About the series
Investing in applied machine learning without understanding the underlying foundations is like investing in healthcare without understanding biology. Foundational research has had a tremendous impact on machine learning, from optimization methodology to privacy protections and from data acquisition strategies to uncertainty quantification. Understanding machine learning foundations has also deepened our insights into longstanding challenges in statistics, optimization theory, numerical simulations, and engineering. We have yet to witness the full impact of these foundational developments. In this talk, I will highlight several major examples of these foundations and their impacts on theory, practice, and workforce development. Furthermore, we will explore emerging directions in machine learning for which new theory is necessary and where future foundational research is likely to play a critical role, including scientific discovery and ensuring machine learning methods are fair, safe, equitable, and sustainable.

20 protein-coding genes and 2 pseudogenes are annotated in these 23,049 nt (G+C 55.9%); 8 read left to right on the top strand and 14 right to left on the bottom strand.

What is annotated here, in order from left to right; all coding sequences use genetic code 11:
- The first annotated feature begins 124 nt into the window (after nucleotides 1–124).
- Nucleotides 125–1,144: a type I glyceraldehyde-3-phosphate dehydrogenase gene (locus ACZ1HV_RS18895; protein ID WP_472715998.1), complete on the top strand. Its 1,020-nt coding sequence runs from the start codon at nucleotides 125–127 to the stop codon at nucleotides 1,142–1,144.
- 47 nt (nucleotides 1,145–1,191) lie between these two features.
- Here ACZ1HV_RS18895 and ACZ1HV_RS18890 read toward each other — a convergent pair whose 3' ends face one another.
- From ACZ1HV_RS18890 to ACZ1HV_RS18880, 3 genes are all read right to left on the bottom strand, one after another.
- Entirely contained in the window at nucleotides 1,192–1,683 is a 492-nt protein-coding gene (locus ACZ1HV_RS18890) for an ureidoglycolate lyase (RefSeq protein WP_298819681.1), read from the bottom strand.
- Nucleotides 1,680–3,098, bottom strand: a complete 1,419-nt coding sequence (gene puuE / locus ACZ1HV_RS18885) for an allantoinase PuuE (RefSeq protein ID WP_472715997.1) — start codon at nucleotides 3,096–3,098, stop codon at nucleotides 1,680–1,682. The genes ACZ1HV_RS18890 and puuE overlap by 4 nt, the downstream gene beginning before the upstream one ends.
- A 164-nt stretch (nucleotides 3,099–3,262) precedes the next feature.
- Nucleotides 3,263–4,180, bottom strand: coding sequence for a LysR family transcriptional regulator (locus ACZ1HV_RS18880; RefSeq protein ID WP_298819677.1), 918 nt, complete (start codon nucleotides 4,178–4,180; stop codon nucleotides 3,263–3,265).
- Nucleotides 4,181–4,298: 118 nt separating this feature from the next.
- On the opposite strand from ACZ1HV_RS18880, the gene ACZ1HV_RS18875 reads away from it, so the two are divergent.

Rebecca Willett is a Professor of Statistics and Computer Science and the Director of AI in the Data Science Institute at the University of Chicago, and she holds a courtesy appointment at the Toyota Technological Institute at Chicago. Her research is focused on machine learning foundations, scientific machine learning, and signal processing. She is the Deputy Director for Research at the NSF-Simons Foundation National Institute for Theory and Mathematics in Biology and a member of the NSF Institute for the Foundations of Data Science Executive Committee. She is the Faculty Director of the Eric and Wendy Schmidt AI in Science Postdoctoral Fellowship and helps direct the Air Force Research Lab University Center of Excellence on Machine Learning. Willett received the National Science Foundation CAREER Award in 2007, was a member of the DARPA Computer Science Study Group, received an Air Force Office of Scientific Research Young Investigator Program award in 2010, was named a Fellow of the Society of Industrial and Applied Mathematics in 2021, and was named a Fellow of the IEEE in 2022. She completed her PhD in Electrical and Computer Engineering at Rice University in 2005 and was an Assistant then tenured Associate Professor of Electrical and Computer Engineering at Duke University from 2005 to 2013. She was an Associate Professor of Electrical and Computer Engineering, Harvey D. Spangler Faculty Scholar, and Fellow of the Wisconsin Institutes for Discovery at the University of Wisconsin-Madison from 2013 to 2018.
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